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Fakrul Alam

BANGLADESH IN THE MIRROR: AN OUTSIDER PERSPECTIVE ON A STRUGGLING DEMOCRACY
By A.T. Rafiqur Rahman
The University Press, Dhaka, 2006, pp. 383, TK 550.00

VOLUME XXXI NUMBER 3 March 2007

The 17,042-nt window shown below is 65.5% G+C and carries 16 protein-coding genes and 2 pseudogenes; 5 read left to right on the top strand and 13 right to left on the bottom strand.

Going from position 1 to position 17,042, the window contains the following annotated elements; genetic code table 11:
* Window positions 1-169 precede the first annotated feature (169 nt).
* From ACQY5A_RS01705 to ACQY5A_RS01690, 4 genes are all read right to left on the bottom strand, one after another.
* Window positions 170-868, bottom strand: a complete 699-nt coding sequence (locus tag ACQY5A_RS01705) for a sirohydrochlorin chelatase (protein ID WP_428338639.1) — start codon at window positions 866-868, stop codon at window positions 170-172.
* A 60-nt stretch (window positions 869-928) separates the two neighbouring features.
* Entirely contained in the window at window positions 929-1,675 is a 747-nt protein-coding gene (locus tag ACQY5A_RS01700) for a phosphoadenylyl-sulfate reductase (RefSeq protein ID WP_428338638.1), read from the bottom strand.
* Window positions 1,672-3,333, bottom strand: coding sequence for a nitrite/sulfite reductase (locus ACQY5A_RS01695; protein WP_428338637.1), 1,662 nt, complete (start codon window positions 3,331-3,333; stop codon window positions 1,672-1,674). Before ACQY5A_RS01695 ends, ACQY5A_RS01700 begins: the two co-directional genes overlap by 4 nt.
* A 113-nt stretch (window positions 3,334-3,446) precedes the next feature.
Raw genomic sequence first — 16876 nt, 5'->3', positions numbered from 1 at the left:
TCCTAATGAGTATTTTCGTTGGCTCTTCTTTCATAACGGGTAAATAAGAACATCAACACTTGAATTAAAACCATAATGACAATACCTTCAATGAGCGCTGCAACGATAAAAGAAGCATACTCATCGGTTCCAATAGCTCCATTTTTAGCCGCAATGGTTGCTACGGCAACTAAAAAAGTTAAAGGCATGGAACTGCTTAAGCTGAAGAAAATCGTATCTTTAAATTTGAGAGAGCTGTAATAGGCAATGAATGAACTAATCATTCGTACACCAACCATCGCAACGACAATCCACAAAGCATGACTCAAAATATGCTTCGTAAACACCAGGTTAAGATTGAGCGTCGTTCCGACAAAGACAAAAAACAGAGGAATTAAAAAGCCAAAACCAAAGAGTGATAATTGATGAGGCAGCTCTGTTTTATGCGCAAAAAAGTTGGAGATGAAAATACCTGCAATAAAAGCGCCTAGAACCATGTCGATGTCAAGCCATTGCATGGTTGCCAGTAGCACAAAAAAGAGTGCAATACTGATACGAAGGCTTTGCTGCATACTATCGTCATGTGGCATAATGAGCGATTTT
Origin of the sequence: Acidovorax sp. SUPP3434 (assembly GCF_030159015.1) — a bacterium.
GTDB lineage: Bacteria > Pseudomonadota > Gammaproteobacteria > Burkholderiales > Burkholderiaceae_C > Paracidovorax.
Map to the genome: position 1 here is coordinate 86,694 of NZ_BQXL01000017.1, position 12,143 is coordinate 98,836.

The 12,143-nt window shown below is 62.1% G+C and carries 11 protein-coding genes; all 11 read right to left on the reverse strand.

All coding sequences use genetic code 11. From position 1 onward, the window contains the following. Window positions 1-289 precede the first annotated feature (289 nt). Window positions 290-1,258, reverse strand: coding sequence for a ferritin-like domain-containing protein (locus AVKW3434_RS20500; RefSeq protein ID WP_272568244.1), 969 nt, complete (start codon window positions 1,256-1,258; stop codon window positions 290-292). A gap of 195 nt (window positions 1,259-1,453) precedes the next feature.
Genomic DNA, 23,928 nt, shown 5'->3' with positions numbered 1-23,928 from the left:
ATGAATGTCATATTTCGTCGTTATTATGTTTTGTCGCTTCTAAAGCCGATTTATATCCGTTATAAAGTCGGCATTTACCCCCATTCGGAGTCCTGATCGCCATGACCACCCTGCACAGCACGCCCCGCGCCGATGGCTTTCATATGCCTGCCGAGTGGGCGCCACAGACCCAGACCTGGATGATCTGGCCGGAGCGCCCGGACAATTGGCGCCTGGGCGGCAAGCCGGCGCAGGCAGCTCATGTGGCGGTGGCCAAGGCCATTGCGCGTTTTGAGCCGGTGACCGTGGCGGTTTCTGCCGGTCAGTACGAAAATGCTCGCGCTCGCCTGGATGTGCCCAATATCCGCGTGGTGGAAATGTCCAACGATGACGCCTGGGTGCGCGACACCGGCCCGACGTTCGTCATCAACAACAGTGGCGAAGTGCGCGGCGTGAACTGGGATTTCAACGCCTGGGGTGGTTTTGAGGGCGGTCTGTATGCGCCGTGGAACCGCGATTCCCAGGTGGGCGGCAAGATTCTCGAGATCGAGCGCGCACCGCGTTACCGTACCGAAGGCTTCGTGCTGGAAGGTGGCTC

Bangladesh has just gone through one of the most traumatic phases of its history. For most of 2006 and the first ten days of 2007, normal life in the country was completely disrupted as the ruling coalition, consisting of the Bangladesh Nationalist Party (BNP) and the Jamaat-i-Islam, was confronted a coalition of opposition parties led by the Awami League, mainly over the way in which the next elections were to be held. Bangladesh, it must be remembered, had switched to a form of democracy in 1996 where the ruling party would hand over power to a ‘caretaker government’ for a period not exceeding three months so that free and fair elections could be ensured. The system had worked well that year and had eventually brought the Awami League into power at the expense of the BNP. In 2001, too, there was a reasonably smooth transition because of the caretaker system. This time it was the Awami League which had to hand over power to the BNP. Unfortunately for the proponents of the caretaker form of government, the leaders of BNP then decided that there was no point in relying on a neutral administration during electioneering any more if they wanted to remain in power since the order of politics in Bangladesh seems to be that the party in power always loses. Consequently, the BNP leaders engineered a number of moves throughout its term to ensure that the administration, the judiciary, the forces responsible for maintaining law and order during elections, and the election commission itself would tilt their way by the time the next election came around. The icing on the election cake they had concocted for themselves, they must have thought, was the fact that the President had the right to choose the head of the caretaker government. After all, President Iajuddin Ahmed was their man, and wouldn’t the ‘chief adviser’ and the ‘advisers’ he chose to run the caretaker government virtually guarantee BNP’s success in the elections?   The Awami League and its coalition partners, however, had been schooled too long in what A. T. Rafiqur Rahman calls in his book Bangladesh in the Mirror: An Outsider Perspective on a Struggling Democracy, ‘andolon politics’, that is to say, the ‘politics of confrontation’ to let the BNP government have its way. Such politics had emerged out of years and years of experience which had taught them that ‘the politics of tolerance and ...


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